Gear, Parts and Accessories

Choosing a Flashlight: 6 Factors to Consider

Streamlight ProTac HL Head Mount Flashlight

A flashlight is an incredibly valuable item to have for everyday carry, but with all of the options available on the market today, how do you decide which one is best for you?

With so many factors to consider, how do you decide what is important? We’ll cover everything you should take into consideration when choosing a flashlight.

1. Batteries

Batteries are the ammo of the flashlight world. As much as ammunition is a major consideration (both in performance and availability) when considering the purchase of a firearm, batteries are one of the most important considerations when purchasing a flashlight.

The best flashlight in the world is useless if you cannot obtain batteries for it. Choose a standard battery that provides the performance you need. AA, D cell and CR123A Lithium batteries are the three most common battery types.

Some flashlights utilize a rechargeable battery and some use the disposable variety, decide what works best for you and go with it.

2. Run Time

Run time is the most important consideration when choosing a flashlight. When shopping for a light, first determine the minimum run time you will need for the desired application.

Security guards, for example, may need a flashlight that can run for multiple eight-hour shifts. Other applications such as underwater diving may need only an hour or two run time.

The brighter and smaller the flashlight is, the less run time you will get. Obviously, you want as long of a run time as you can get, but the trade-off for a long run time is larger or more expensive batteries, or dimmer light.

Streamlight ProTac
This Streamlight ProTac is large, but it produces an astounding 3500 Lumen light beam.

3. Brightness

The amount of brightness you need out of a flashlight is also an important consideration. For tactical applications, you will want a very bright light in a smaller package.

For other applications, like reading or use in a car or cockpit, a lower amount of brightness is desirable so that night vision is only minimally disrupted. Determine how you will use your flashlight and the distance you will use it at to help make this decision.

4. Attachments and Features

Depending on the role the flashlight will play, it will have a number of attachment options. Marine flashlights feature waterproof O-rings and are often are equipped with “life jackets” so that they won’t sink if dropped in the water.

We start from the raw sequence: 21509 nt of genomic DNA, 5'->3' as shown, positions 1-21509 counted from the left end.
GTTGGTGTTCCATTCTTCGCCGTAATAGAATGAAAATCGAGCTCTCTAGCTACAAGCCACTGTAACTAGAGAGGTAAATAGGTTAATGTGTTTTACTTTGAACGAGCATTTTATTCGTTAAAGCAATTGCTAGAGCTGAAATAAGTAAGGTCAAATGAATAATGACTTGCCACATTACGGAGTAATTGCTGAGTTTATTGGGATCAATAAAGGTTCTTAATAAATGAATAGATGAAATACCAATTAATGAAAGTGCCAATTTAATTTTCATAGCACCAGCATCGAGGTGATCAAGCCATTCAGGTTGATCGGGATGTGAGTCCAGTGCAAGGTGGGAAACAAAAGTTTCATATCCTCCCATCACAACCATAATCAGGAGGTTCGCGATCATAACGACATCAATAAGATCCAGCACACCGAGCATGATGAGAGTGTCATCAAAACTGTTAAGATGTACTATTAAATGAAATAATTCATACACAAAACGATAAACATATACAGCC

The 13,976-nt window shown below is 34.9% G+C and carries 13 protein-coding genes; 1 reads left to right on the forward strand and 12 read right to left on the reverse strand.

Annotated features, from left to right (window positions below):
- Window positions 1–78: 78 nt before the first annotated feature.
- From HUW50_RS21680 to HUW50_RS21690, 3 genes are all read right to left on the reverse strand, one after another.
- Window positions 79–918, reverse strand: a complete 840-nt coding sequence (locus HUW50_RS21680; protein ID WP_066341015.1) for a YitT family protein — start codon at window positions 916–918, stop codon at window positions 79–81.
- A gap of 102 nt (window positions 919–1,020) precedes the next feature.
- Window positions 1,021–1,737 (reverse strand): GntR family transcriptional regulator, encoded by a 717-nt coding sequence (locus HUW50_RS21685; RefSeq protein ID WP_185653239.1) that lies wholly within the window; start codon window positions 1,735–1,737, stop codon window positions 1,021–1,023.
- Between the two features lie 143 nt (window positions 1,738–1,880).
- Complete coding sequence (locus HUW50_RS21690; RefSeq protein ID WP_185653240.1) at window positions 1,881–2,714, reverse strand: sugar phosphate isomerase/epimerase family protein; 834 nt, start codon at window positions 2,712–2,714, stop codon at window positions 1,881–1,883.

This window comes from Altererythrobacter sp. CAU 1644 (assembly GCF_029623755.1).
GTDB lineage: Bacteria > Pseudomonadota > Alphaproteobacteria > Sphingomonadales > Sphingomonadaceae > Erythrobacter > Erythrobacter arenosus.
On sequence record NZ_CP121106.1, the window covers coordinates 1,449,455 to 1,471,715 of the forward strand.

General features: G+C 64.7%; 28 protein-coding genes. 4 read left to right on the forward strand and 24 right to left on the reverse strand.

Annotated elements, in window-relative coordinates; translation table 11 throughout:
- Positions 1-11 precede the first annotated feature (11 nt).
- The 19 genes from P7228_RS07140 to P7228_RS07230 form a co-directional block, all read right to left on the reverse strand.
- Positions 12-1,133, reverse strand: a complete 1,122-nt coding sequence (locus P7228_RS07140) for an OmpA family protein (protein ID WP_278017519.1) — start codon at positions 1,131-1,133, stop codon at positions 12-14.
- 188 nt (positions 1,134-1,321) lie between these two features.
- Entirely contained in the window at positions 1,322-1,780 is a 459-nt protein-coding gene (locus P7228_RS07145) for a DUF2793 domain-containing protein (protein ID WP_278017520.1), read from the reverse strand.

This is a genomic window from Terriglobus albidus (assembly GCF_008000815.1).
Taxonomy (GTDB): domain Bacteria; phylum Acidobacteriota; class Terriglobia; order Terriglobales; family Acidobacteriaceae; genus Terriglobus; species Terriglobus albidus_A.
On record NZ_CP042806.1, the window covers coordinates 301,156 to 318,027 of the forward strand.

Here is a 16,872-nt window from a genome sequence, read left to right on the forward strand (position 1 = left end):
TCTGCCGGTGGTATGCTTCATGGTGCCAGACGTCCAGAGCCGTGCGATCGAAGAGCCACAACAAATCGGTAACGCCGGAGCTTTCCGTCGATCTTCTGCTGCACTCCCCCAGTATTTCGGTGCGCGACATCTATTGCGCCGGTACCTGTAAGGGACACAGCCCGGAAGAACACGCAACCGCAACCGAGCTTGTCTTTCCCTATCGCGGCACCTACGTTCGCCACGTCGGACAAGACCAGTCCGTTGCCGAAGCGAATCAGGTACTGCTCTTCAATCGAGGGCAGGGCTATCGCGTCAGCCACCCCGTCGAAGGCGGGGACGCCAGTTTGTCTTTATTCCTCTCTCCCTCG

Flashlights for SCUBA divers, in addition to being waterproof, are designed to have neutral buoyancy so that they don’t try to float to the surface while a diver is underwater.

Some tactical lights utilize lanyards as well as Picatinny or Weaver rail mounts. Whatever the role, make sure that your light has the appropriate attachments and features.

Streamlight TLR-1
The Streamlight TLR-1 is a popular light to mount on pistols.

5. On/Off Switch

The on/off switch is another important consideration for a flashlight. The switch is the only moving part on most flashlights, so it is the biggest point of failure for any flashlight.

Switch reliability is critical and should be a major consideration for your flashlight choice. Twist-on/off switches are the most reliable, utilizing the fewest moving parts, but they are not necessarily the easiest to use.

Tailcap-click switches are employed in most tactical flashlights because they are easy to use one-handed, and can be turned on and off for brief periods of time very quickly.

Streamlight MicroStream
The Streamlight MicroStream is not only compact, it is also USB rechargeable.

6. Reliability

Determining the overall reliability of a flashlight is generally very difficult. You can determine some information based on the construction and design of a light.

LEDs are much tougher than incandescent or halogen bulbs that have a relatively fragile filament. Some flashlights have rubber armor to help minimize impacts on the flashlight body.

But in the end, the only way to truly determine the reliability of a light is to use it. Seek out reviews of lights that have been put through actual use for six months or more to find what lights are the most reliable.

What are some of your favorite flashlights? Why? Let us know in the comments section below!

The Mission of Cheaper Than Dirt!'s blog, The Shooter's Log, is to provide information—not opinions—to our customers and the shooting community. We want you, our readers, to be able to make informed decisions. The information provided here does not represent the views of Cheaper Than Dirt!

1 Comment;

  1. To quote the Rev. Cleophus Brown in the Blues Brothers, “Do you see the light?” I have found that it’s hard to be satisfied with a flashlight. I keep small plug- in rechargeables near where I sit or sleep. My older eyes need more light for small print or chores. I keep a bright tactical light on my nightstand for quick use when I wake up to an unexpected ‘thunk’ in the dark. I prefer to not mount a light on my firearm. Always remember the 4 most basic rules of firearm safety, especially under challenging lighting conditions. Always.

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